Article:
The name is a metaphoric use of the experience of submersion applied to representation, fiction or simulation. Immersion can also be defined as the state of consciousness where a "visitor" (Maurice Benayoun) or "immersant" (Char Davies)'s awareness of physical self is transformed by being surrounded in an artificial environment; used for describing partial or complete suspension of disbelief, enabling action or reaction to stimulations encountered in a virtual or artistic environment. The degree to which the virtual or artistic environment faithfully reproduces reality determines the degree of suspension of disbelief. The greater the suspension of disbelief, the greater the degree of presence achieved.
Long before the technology had enabled it, the possibility of (collectively) exploring knowledge structures in this way was envisaged by Douglas Engelbart (Augmenting Human Intellect: a conceptual framework, 1962) who continued to promote the possibility (Toward augmenting the human intellect and boosting our collective IQ, 1995). However the issue of further interest is the implication in symbolic structures explored by such a process, and the extent to which it enables forms of identity and embodiment. The question could be framed in terms of value structures, as explored separately (Dynamic Exploration of Value Configurations: interrelating traditional cultural symbols through animation, 2008).
Can personal identity be carried by such embodiment -- as is implied to a degree with use of the mandala? To what extent can one's sense of identity be enabled, held and sustained by such a process?
Topological decomposition of the symbolic experience: Symbols are of course conventionally displayed to be "viewed" from without. There has been little interest in the possibility of exploring them "from within". The Pentagramma Mirificum is indicative of one such possibility. The experience could of course be enhanced by rendering more explicitly what the portions of the symbol might denote -- returning to the association made to the 5-fold Wu Xing cycle, for example. This might be done by allusion as with the skills of interior decoration.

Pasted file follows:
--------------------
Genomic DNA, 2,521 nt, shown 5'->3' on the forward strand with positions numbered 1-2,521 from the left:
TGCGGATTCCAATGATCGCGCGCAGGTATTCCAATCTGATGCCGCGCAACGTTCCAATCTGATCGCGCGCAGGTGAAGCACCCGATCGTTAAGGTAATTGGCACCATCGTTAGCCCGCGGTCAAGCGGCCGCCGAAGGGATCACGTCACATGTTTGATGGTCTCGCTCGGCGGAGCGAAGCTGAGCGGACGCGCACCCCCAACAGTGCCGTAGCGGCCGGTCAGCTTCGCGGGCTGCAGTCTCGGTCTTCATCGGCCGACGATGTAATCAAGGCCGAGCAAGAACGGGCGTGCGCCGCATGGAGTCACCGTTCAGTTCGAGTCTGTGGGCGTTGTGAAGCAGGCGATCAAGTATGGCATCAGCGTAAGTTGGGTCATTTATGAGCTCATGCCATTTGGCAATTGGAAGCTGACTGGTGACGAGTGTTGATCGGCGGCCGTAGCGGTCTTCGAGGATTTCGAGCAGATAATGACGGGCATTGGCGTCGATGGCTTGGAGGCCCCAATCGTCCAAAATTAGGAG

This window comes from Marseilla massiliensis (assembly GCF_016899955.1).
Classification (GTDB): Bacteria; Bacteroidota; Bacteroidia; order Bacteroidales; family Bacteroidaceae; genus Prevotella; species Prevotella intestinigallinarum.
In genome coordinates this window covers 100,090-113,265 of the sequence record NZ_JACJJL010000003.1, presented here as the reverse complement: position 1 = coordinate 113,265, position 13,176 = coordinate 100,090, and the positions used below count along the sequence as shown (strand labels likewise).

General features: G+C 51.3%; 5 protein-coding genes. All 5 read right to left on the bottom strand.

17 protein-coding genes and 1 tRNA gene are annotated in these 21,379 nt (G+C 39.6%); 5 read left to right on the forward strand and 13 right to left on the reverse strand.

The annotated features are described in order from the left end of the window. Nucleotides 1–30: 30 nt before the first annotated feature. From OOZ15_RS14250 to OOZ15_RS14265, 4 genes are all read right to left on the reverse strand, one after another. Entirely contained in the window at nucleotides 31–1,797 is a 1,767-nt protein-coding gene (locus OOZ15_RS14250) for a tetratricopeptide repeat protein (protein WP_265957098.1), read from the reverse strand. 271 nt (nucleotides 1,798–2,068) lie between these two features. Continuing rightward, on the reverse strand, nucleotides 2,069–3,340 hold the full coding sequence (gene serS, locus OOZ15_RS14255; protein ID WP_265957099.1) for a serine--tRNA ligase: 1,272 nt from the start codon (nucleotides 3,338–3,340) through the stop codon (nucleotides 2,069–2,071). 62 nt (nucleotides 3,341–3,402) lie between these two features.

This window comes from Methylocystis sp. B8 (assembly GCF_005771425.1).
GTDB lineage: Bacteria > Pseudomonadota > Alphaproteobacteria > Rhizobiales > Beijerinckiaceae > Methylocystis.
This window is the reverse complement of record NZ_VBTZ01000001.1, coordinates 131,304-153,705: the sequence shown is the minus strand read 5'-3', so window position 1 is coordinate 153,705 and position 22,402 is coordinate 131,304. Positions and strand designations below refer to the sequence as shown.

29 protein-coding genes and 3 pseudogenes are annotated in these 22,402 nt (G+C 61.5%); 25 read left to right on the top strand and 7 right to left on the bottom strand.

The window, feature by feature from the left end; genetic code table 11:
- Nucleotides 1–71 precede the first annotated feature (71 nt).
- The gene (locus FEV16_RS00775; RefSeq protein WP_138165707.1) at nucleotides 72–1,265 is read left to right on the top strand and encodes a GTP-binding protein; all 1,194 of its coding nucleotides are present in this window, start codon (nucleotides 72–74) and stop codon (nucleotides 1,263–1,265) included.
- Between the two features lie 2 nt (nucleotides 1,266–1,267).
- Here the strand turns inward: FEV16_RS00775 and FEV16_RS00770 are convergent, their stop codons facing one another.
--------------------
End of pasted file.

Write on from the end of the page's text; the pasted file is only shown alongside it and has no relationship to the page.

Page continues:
Potentially more provocative is the possibility of exploring in this way a symbol which is much more widely recognized, namely the representation of the insights of the Kabbalah, with its strong association with Judaism. This is schema of 10 Sefirot in 3 columns, as a tree of life with roots above and branches below. There is an intriguing irony to the emphasis in the above argument on 5-fold patterning, further to that in the main paper. The irony derives from the fact that the 10-fold duality of the 5-fold Pentagramma Mirificum bears a striking resemblance in terms of its connectivity to that of the traditional depiction of the 10-fold Sefirot.
Especially intriguing with virtual reality technology (and associated applications) is the capacity to "decompose" any symbolic structure into its elements, namely to allow its parts to remain linked but to "loosen" the connections between them. It is the topological connectivity which is then fundamental, rather than any particular way in which they can be brought together.
In the case of the Kabbalah there are various web resources on the Kabbalah in 3D. Especially intriguing is a YouTube video in which the parts are indeed exploded and recombined (3D Tree of Life (Kabbalah)). There are of course a number of more complex video variants exploiting iconography. These can be considered as distracting from the underlying topological relationships -- or enhancing an advocated experience (see, for example, Steven Ashe, The Qabalah Codex Video)
Such exercises then frame the question of how seemingly disparate cultural symbols might be compared and interrelated through their experience in virtual reality. In this case, how different is the structure of the Pentagramma Mirificum from the Kabbalah in topological terms? Can the one be fruitfully mapped onto the other? How are differences to be interpreted as misrepresentation (and loss of vital distinctions) or suggesting further insight?
The possibilities of exploration can be further extended, using common morphing applications, by considering how different are disparate symbols in the light of how many topological operations are involved in morphing one into the other as part of the virtual experience. How can such structures be "collapsed" and "expanded", as is now familiar with use of map zooming facilities?